Hawzah News Agency-(Minnesota, USA) - Opportunities to learn more about the Islamic faith is upcoming at Our Saviour’s Lutheran church in East Bethel and the Nusrat mosque in Coon Rapids.
Our Saviour’s Lutheran church, 19001 Jackson St. NE, will host its first series on Muslim-Christian relationships later this month.
“We thought that it would be really good for us to counter, as much as we could, all of the anxiety about Muslims and extremists,” said Deacon Glenndy Ose, minister of congregational life. “The members of our congregation are curious and not hostile.”
The series kicks off with a presentation by Ibrahim Bitrus, Nigerian theologian in residence for the Minneapolis Area Synod of the Evangelical Lutheran Church in America.
Bitrus is from Nigeria, where the Minneapolis area Synod maintains a partnership with the Lutheran church of Christ. Bitrus received his doctorate from Luther Seminary in St. Paul.
At 6:30 p.m. Thursday, April 20, Bitrus will give a presentation on Muslim-Christian relationships in Nigeria. About half of the African country identifies as Muslim, and the other half identifies as Christian. Tensions are high in northern Nigeria, particularly with violence from Boko Haram, an Islamic extremist terrorist group active in the region.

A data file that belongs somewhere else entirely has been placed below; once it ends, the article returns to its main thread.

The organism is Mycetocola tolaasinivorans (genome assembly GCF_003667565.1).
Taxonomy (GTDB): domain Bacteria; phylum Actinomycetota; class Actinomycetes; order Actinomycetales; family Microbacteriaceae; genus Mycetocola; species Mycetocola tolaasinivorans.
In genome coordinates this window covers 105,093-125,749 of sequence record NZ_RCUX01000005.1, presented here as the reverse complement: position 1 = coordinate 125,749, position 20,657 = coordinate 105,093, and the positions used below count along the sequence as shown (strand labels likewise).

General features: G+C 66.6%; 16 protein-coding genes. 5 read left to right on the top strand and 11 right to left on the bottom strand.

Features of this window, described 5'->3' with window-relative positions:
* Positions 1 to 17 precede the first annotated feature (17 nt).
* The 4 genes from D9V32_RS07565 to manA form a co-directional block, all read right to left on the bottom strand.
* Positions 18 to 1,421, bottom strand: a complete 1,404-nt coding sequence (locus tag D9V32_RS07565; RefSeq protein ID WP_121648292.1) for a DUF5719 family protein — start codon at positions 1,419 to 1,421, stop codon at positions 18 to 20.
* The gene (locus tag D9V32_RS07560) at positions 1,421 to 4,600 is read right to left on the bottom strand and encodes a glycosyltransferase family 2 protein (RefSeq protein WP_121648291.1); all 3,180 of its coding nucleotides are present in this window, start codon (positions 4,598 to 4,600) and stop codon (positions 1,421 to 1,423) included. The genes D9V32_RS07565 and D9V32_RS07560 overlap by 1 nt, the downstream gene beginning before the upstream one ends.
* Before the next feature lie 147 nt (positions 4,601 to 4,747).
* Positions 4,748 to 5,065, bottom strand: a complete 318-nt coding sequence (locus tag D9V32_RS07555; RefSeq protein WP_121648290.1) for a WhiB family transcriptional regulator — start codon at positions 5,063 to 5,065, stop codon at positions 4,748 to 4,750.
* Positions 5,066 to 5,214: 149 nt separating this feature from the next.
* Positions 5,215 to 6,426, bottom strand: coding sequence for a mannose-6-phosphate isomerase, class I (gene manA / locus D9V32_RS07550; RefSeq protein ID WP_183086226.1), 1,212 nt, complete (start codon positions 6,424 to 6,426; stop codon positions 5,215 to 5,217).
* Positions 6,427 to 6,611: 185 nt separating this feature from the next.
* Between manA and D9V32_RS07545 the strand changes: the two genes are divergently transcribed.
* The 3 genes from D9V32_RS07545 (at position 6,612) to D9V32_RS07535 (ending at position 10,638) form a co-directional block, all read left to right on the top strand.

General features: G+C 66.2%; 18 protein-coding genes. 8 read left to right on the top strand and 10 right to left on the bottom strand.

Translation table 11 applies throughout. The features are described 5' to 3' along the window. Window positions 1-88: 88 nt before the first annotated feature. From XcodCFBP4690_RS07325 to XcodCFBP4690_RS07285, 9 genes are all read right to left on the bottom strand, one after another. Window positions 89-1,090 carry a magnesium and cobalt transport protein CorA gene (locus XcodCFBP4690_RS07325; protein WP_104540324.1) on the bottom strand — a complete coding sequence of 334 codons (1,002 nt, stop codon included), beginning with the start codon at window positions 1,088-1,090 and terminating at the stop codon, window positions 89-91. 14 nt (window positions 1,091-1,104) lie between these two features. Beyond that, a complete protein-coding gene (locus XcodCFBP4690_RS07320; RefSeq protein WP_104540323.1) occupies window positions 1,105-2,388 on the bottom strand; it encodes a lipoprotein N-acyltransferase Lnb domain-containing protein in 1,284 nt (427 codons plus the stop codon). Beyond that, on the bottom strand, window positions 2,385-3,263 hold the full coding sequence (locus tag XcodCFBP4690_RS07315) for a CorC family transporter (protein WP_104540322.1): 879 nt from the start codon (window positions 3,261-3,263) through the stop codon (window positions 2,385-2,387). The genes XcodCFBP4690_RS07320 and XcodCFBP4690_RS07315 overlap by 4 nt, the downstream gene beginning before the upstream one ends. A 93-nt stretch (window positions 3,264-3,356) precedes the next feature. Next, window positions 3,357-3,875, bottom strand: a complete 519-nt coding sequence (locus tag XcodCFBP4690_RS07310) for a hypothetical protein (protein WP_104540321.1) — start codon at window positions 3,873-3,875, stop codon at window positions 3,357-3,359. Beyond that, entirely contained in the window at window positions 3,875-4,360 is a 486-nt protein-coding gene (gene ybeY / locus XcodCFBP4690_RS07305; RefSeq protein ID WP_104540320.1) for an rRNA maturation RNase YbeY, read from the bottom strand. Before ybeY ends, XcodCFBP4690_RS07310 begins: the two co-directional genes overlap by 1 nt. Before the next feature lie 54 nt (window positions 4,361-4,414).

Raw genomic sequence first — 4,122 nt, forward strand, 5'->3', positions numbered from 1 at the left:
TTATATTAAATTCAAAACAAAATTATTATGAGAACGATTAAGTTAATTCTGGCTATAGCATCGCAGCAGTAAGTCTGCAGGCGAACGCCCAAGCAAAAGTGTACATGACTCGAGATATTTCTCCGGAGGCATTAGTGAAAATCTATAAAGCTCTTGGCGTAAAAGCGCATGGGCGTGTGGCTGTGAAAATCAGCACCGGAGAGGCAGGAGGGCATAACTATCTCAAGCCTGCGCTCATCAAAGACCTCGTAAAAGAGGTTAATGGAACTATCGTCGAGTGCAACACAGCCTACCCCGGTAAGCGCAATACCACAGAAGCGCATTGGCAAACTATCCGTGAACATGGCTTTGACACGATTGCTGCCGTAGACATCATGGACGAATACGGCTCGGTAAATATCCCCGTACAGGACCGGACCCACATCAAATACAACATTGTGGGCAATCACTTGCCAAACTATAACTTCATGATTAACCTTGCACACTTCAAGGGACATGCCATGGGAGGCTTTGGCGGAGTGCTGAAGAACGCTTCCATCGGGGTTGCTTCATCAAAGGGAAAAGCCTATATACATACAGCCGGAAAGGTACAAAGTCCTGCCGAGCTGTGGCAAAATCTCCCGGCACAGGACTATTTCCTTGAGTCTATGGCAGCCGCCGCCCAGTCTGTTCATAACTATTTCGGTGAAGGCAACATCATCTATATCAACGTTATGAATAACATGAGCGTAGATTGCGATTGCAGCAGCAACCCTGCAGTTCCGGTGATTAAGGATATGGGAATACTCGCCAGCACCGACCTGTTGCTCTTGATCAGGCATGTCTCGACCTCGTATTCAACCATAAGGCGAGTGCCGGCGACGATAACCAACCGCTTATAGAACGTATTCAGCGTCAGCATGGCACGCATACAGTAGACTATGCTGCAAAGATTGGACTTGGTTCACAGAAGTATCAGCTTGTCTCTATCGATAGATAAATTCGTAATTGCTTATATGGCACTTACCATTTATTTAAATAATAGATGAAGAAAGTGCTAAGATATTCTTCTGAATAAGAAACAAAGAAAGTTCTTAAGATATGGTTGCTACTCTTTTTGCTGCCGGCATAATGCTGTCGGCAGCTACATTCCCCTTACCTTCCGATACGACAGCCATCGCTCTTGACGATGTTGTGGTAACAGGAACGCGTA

A question-and-answer session will follow Bitrus’ presentation, as will refreshments.
The following three Tuesday evenings, April 25, May 2 and May 9, the church will host a three-part series called “Our Muslim Neighbors” with sessions starting at 6:30 p.m.
Curriculum written by Lutheran Social Service of Minnesota is the basis for the series.
Fardosa Hassan, a 2012 graduate of Augsburg College currently working as a Muslim student program associate in campus ministry at Augsburg, will be the guest speaker at Our Saviour’s Lutheran Church April 25. She will teach the Five Pillars of Islam, Muslims’ core beliefs, and touch on other Islamic faith traditions.
The following week, the discussion will focus on Jesus, Jews and Christians. Discussion questions center on what the Quran teaches about these three topics.
The final evening explores violence and the Islamic State (or ISIS or Daesh). Learning what the Quran says about the use of violence to convert others to Islam and creating an Islamic nation will provide background to help wrestle with big questions about what’s happening around the world today.